/**
# A semi-implicit Saint-Venant solver
Note that the [multilayer solver](layered/hydro.h) provides the same
functionality and should be prefered for most applications.

We solve the [Saint-Venant equations](saint-venant.h) semi-implicitly
to lift the timestep restriction due to gravity waves. This is just a
particular application of the "all Mach" semi-implicit solver. We will
use the Bell-Collela-Glaz advection scheme to transport mass and
momentum. */
#include "all-mach.h"
#include "tracer.h"
/**
In addition to the momentum $\mathbf{q}=h\mathbf{u}$ defined by the
all Mach solver, we will need the fluid depth *h* (i.e. the density
$\rho$) and the topography *zb*. Both the momentum $\mathbf{q}$ and
mass $h$ are advected tracers. The acceleration of gravity is
*G*. *dry* is the fluid depth below which a cell is considered
"dry". */
scalar zb[], h[], * tracers = {q,h};
double G = 1.;
double dry = 1e-4;
/**
We need fields to store the (varying) state fields $\rho c^2$,
$\alpha$ and the acceleration $\mathbf{a}$. */
scalar rhoc2v[];
face vector alphav[], av[];
event defaults (i = 0) {
rho = h;
alpha = alphav;
a = av;
rhoc2 = rhoc2v;
/**
We set limiting for *q*, *h*. */
for (scalar s in {q,h})
s.gradient = minmod2;
/**
As well as default values. */
foreach()
h[] = 1.;
/**
On trees, we ensure that limiting is also applied to prolongation. */
#if TREE
for (scalar s in {q,h})
s.prolongation = refine_linear;
#endif
/**
We setup the default display. */
display ("squares (color = 'h > 0 ? zb + h : nodata', spread = -1);");
}
/**
After user initialisation we set the initial pressure and apply
boundary conditions. The boundary conditions for $\rho=h$ and
$\mathbf{q}$ are already applied by the [all Mach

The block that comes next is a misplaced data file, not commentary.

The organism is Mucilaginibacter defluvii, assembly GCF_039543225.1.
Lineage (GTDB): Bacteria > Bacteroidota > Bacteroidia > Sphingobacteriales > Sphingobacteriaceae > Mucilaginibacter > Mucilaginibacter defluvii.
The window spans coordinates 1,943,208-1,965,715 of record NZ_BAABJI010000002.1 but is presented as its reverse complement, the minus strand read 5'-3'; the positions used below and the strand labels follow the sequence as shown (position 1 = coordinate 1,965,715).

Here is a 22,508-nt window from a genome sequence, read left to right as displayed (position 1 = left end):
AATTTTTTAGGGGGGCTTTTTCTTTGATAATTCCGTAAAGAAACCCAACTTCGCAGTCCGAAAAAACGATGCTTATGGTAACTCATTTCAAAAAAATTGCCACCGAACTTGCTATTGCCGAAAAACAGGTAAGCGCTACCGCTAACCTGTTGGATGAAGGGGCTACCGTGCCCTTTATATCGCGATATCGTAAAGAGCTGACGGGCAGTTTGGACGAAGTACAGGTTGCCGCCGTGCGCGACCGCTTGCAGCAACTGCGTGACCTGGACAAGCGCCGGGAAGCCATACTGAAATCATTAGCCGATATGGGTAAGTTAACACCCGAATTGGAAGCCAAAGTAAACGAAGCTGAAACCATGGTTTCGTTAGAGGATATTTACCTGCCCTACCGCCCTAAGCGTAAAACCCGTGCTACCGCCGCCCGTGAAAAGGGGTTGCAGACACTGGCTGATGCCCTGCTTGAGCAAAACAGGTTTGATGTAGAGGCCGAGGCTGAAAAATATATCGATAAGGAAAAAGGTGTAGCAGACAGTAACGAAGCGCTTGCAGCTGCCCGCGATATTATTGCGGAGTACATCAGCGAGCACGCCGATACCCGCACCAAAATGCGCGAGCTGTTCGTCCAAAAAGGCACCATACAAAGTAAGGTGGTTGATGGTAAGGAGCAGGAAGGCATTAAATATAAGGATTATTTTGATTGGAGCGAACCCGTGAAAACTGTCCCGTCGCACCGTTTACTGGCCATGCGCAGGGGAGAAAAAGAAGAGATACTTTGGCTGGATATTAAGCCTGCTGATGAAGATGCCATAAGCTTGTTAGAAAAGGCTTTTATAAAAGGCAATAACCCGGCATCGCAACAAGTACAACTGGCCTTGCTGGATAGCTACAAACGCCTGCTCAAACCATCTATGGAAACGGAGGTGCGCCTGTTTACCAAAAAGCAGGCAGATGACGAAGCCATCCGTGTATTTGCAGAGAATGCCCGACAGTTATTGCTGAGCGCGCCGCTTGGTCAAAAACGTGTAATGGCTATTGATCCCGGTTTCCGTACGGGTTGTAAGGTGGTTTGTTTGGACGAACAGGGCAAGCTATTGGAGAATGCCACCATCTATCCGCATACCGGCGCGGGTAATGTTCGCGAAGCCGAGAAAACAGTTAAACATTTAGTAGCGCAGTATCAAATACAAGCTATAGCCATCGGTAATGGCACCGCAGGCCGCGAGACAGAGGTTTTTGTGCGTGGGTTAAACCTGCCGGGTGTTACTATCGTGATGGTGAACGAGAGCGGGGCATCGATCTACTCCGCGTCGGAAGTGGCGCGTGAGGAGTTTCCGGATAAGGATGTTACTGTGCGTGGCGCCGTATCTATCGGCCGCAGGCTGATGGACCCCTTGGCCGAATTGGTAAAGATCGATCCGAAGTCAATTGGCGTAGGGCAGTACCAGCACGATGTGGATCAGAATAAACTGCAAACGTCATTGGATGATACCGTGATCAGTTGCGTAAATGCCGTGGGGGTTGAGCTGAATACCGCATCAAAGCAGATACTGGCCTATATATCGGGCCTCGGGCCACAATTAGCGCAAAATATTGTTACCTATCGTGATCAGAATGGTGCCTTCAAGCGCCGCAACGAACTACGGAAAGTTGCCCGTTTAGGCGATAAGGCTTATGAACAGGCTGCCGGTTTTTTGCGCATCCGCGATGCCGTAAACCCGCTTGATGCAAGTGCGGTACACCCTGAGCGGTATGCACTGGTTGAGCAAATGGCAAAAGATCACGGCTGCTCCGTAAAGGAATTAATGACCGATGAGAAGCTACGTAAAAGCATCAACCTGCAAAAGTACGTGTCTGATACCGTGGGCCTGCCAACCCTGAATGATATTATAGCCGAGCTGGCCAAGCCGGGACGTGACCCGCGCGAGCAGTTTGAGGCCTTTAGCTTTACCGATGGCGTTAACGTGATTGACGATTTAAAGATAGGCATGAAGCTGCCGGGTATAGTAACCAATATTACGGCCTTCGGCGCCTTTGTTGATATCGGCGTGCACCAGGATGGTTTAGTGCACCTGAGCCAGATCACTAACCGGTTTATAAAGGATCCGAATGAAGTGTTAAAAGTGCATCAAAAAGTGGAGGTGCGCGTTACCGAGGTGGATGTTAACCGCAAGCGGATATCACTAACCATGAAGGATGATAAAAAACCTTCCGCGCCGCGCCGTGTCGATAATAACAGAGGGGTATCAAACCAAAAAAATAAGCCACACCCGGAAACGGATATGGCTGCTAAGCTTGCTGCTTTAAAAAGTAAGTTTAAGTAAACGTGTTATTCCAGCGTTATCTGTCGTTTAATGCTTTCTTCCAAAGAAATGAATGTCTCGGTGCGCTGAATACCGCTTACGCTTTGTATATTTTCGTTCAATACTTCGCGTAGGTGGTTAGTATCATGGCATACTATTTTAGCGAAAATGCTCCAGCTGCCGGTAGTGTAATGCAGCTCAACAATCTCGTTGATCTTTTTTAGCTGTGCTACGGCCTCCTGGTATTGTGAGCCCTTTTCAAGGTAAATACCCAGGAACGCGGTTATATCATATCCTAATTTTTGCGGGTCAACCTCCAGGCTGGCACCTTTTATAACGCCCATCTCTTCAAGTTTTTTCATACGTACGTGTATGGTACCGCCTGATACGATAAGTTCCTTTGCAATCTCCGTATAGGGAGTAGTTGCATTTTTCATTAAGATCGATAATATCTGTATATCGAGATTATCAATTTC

solver](all-mach.h). */
event init (i = 0) {
foreach() {
p[] = G*sq(h[])/2.;
dimensional (h[] == Delta);
}
}
/**
By default the timestep is only limited by the CFL condition on the
advection velocity field. We add the option to define an "acoustic CFL
number" which takes into account the speed of gravity waves. */
double CFLa = HUGE;
event stability (i++) {
if (CFLa < HUGE)
foreach (reduction (min:dtmax))
if (h[] > dry) {
double dt = CFLa*Delta/sqrt(G*h[]);
if (dt < dtmax)
dtmax = dt;
}
}
/**
The properties of the fluid are given by the "Saint-Venant equation of
state" i.e. $p = gh^2/2$, $\rho c^2 = gh^2$. */
event properties (i++) {
foreach() {
rhoc2v[] = G*sq(max(h[],dry));
ps[] = rhoc2v[]/2.;
}
/**
The specific volume $\alpha=1/\rho$ is constructed by averaging,
taking into account dry states. */
foreach_face() {
if ((h[] > dry && h[-1] > dry) ||
(h[] > dry && h[] + zb[] >= zb[-1]) ||
(h[-1] > dry && h[-1] + zb[-1] >= zb[]))
alphav.x[] = 2./(max(h[],dry) + max(h[-1],dry));
else
alphav.x[] = 0.;
}
}
/**
## Topographic source term
The acceleration due to the topography is $- g\nabla z_b$. On regular
Cartesian grids we can simply do */
#if !TREE
event acceleration (i++) {
foreach_face()
if (alpha.x[])
av.x[] -= G*(zb[] - zb[-1])/Delta;
}
#else // TREE
/**